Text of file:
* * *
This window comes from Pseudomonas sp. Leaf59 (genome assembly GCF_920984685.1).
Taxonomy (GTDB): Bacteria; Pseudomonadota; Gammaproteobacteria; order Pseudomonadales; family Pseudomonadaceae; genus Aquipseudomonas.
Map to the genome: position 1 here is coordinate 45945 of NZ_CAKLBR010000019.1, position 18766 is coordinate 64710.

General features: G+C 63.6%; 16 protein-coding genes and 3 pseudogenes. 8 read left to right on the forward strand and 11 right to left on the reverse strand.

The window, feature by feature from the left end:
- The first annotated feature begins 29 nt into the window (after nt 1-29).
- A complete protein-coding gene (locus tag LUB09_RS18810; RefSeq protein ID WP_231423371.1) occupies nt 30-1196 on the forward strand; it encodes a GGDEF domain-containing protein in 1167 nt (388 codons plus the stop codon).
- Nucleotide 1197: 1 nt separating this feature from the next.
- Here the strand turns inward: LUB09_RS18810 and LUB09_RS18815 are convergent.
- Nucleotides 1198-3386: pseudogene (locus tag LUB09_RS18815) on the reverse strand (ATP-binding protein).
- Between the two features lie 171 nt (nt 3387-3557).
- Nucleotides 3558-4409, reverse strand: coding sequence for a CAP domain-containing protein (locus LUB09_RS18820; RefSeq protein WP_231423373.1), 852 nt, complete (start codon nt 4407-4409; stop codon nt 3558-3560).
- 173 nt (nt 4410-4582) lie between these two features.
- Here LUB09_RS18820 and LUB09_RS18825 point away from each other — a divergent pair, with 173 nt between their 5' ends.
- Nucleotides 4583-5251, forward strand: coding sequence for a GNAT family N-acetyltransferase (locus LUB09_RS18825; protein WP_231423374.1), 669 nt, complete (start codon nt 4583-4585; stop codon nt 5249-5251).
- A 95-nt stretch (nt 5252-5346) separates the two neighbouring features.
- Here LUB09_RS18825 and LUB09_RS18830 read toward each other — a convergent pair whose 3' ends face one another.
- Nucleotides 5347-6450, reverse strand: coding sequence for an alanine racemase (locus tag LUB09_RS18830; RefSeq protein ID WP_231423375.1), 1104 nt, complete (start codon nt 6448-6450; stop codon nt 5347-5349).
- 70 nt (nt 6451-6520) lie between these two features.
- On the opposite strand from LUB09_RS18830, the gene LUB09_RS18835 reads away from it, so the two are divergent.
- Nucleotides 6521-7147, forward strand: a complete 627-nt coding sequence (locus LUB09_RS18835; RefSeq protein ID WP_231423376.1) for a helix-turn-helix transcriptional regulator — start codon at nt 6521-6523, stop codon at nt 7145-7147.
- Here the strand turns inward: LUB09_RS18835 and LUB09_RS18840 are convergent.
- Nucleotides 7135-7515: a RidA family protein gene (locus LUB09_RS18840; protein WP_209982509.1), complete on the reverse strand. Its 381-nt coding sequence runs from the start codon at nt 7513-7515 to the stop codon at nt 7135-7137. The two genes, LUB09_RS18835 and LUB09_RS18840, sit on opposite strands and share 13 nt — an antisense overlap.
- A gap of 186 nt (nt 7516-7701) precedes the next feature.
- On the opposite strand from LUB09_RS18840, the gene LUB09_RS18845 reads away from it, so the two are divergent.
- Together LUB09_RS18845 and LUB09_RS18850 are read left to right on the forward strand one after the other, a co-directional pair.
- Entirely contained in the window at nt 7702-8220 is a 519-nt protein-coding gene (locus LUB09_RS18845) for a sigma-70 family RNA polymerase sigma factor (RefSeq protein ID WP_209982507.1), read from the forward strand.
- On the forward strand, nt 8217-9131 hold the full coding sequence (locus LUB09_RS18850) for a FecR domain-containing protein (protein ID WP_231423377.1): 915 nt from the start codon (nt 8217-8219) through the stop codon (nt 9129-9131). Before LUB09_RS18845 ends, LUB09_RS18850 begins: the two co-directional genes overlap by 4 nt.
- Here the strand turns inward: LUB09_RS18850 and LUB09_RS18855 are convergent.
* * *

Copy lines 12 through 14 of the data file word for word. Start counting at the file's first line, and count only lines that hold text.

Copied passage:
- Nucleotides 3558-4409, reverse strand: coding sequence for a CAP domain-containing protein (locus LUB09_RS18820; RefSeq protein WP_231423373.1), 852 nt, complete (start codon nt 4407-4409; stop codon nt 3558-3560).
- 173 nt (nt 4410-4582) lie between these two features.
- Here LUB09_RS18820 and LUB09_RS18825 point away from each other — a divergent pair, with 173 nt between their 5' ends.